It redefines our definition of sin and redemption and gives a vision of a righteous person that is probably more in line with what Jesus had in mind than any conservative church elders (like the ones in the film) are capable of conceptualizing. Rarely does a film come along that is as both spiritual and as morally complex as this one. It will alienate some viewers with it's frank sexuality, nudity, and it's devastating second act.
It's their loss.. and what a huge loss it is.Read more ›
The movie is at times beautiful and at times clearly an exercise in self-indulgence on the part of the director, Lars von Trier. What I found absolutely inexcuseable was the final, very final shot. Without giving the ending away, hearing the bells was beautiful. It was transcendant. It made up for the length and leisurely pace of the whole movie. But then von Trier spoiled all the goodwill he had just created with me by showing me the bells. Why? Oh, why? The ending ruined the movie. What, we're too dense to put two and two together and figure out for ourselves where the peels were coming from?
Breaking the Waves is broken up in different chapters and in between the chapters von Tier uses scenic shots that are artistically enhanced. These shots cue the audience on the upcoming chapter as it deals with different issues around Bess and Jan's relationship. The film is shot in a Dogma 95 style that von Tier introduced to the public in 1995, which adds to the realism of the story. In addition, the cast performs brilliantly as they help paint the true vision of Lars von Tier in a brilliant cinematic experience that some will love and some will hate as the story forces the audience to choose a side.
Most recent customer reviews
Very gripping and persuasively acted. The girl's fervent conversations with herself, in which she plays the part of God, show the director's psychological insight. Read morePublished on Sept. 3 2007 by Glen Koehn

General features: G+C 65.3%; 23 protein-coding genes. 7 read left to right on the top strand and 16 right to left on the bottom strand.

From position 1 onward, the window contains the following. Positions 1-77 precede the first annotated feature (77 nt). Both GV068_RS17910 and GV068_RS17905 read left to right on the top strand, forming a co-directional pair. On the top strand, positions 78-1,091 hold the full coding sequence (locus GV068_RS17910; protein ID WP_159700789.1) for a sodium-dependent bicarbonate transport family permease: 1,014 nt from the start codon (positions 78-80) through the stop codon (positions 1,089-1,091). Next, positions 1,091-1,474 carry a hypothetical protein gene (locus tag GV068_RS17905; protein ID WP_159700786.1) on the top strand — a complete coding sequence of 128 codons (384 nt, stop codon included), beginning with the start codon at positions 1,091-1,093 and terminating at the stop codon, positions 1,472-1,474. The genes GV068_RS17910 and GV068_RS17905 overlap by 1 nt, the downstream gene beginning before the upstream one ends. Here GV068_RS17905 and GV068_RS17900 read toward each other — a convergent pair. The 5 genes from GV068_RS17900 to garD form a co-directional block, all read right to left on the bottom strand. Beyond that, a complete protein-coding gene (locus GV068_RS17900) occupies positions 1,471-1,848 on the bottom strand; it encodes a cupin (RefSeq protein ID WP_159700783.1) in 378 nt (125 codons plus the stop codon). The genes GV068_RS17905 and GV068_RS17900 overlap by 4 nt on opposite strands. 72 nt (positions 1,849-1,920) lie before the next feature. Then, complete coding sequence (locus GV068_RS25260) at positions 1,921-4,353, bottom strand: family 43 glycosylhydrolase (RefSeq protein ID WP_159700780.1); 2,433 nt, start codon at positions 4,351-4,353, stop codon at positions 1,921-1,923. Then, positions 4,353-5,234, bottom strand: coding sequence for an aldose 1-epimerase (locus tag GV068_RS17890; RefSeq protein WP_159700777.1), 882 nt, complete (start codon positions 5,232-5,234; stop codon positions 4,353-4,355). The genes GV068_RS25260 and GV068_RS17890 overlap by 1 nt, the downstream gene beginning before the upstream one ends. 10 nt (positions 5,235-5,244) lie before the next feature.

Yes all devout Christians beware this film it may well shatter your illusions, throw another book on the pyre. Read morePublished on Sept. 28 2004 by craig barrow
This film does NOT endorse what it depicts. Obviously, the memebers of the church are misguided, in fact a great deal of the film points that out. Read morePublished on June 18 2004 by Nicholas F. Farina
I loved dancer in the dark. I found it to be one of the saddest, most beautiful films that i have ever seen. This led me to search out other films by Lars Von Treir. Read morePublished on June 11 2004
The subject of this daringly emotional movie is faith, and it demands to be taken on. Von Trier's blurb on the DVD has him suggesting that this was a simple love story, but it... Read morePublished on April 13 2004 by Nearly Nubile
Child-like, devout, not quite right in the head, Bess gets married to Jan and is immensely happy. When he has to return to the oil rig where he works, she is devastated and prays... Read morePublished on Feb. 19 2004 by snalen
My first experience with Lars Von Trier was Dancer in the Dark which was intentionaly lacking in production values and minimalist acting. Read morePublished on Jan. 26 2004 by Robin McDonald
this film is terrible. the camera movement is jerky and stuff. what up wit dat? yo, this movie is whack!
also, what's up wit da bells? man, I didn't understand dat at all. Read more